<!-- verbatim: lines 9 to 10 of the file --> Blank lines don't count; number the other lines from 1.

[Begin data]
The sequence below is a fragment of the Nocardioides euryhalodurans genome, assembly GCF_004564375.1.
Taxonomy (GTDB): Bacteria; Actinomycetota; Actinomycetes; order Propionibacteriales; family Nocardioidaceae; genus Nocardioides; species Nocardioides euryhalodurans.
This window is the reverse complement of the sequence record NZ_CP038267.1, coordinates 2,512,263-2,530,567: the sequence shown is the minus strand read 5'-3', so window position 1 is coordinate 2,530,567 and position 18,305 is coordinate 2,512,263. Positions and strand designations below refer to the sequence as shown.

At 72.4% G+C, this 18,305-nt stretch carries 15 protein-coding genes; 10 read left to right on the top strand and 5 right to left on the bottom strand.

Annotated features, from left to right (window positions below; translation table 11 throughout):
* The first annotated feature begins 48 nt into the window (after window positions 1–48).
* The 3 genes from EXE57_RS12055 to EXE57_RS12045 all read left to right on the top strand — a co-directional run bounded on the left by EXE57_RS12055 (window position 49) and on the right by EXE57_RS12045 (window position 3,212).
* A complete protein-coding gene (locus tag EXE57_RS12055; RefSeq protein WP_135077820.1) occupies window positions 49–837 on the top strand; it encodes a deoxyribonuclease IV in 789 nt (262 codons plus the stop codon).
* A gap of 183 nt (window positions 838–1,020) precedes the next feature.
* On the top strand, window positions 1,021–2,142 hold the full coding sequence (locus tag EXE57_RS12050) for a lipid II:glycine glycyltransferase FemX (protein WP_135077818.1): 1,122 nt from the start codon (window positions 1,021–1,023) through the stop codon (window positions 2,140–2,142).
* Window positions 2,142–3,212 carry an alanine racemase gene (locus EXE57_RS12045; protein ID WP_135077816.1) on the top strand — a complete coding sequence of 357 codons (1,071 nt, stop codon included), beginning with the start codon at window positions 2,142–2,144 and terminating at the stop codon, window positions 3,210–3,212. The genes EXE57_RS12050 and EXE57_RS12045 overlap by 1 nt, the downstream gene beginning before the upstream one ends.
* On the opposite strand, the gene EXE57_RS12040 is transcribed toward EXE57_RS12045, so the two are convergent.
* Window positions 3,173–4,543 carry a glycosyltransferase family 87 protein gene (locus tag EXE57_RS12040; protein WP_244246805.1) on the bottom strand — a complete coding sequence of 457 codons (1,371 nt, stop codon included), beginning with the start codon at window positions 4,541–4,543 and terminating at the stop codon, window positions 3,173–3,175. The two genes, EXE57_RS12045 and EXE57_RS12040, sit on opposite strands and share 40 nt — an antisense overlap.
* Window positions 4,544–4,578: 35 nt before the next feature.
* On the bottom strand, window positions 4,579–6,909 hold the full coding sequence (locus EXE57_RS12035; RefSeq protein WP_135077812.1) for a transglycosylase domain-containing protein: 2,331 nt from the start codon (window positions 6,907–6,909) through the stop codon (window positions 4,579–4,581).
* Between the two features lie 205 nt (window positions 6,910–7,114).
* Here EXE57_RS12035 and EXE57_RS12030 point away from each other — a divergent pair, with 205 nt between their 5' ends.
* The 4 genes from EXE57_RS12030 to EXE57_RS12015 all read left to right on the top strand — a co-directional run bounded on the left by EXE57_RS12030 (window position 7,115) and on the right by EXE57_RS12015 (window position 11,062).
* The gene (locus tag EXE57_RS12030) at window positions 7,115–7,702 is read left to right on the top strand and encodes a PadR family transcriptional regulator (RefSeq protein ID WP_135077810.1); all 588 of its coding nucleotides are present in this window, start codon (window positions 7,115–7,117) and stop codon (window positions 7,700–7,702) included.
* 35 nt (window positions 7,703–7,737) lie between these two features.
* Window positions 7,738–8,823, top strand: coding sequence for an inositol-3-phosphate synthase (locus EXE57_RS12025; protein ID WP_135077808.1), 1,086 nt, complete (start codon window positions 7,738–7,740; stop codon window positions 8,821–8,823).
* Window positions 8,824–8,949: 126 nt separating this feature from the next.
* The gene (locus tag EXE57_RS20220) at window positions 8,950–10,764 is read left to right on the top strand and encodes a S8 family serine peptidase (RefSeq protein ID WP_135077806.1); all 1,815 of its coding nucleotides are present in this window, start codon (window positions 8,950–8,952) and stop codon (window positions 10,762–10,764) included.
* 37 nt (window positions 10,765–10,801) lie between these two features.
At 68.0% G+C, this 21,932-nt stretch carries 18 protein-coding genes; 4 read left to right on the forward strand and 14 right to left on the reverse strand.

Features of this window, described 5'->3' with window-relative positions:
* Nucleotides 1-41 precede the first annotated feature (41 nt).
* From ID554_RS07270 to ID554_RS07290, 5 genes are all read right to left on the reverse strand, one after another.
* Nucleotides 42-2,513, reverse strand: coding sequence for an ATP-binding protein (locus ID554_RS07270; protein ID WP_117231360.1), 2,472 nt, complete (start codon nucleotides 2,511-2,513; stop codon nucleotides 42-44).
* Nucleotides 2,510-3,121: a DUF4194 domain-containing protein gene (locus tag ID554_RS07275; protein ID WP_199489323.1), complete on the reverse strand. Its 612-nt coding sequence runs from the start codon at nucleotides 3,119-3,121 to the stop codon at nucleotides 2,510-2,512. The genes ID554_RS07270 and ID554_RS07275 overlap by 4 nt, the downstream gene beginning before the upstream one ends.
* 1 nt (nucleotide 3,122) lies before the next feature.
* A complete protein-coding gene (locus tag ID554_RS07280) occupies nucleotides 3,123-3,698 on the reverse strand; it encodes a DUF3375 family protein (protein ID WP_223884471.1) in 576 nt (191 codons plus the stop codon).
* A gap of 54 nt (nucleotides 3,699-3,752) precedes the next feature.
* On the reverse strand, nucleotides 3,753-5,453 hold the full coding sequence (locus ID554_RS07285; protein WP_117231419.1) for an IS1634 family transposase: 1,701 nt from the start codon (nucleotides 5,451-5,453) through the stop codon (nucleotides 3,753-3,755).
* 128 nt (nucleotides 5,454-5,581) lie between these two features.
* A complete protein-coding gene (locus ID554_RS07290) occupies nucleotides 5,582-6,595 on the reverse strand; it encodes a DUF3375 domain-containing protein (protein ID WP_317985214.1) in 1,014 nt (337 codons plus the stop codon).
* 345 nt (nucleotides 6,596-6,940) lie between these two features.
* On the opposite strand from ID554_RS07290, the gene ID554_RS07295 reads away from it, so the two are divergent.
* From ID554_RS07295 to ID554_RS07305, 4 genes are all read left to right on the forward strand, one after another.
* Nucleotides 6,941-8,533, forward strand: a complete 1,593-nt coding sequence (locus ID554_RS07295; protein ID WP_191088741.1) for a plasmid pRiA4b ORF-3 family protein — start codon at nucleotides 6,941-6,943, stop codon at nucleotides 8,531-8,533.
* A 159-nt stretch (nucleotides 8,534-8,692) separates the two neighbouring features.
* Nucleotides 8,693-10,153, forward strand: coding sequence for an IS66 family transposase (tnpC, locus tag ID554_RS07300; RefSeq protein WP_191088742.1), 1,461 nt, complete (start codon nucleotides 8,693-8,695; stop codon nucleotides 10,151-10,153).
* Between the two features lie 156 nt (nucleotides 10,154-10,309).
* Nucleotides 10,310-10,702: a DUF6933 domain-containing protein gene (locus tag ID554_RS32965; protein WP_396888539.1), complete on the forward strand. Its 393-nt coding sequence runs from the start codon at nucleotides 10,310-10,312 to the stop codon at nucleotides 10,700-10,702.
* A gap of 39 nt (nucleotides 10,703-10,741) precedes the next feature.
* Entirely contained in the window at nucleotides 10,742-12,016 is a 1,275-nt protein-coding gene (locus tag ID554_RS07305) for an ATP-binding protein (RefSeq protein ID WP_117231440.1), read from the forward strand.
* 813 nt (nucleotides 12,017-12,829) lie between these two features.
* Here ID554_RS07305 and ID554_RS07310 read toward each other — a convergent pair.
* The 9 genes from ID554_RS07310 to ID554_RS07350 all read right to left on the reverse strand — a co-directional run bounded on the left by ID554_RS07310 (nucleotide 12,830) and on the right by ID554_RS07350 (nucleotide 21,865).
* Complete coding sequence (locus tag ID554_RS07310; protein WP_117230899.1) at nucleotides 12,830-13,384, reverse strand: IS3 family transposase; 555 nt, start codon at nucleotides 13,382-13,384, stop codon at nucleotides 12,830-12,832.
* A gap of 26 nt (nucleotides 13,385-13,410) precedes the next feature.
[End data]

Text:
* A gap of 183 nt (window positions 838–1,020) precedes the next feature.
* On the top strand, window positions 1,021–2,142 hold the full coding sequence (locus tag EXE57_RS12050) for a lipid II:glycine glycyltransferase FemX (protein WP_135077818.1): 1,122 nt from the start codon (window positions 1,021–1,023) through the stop codon (window positions 2,140–2,142).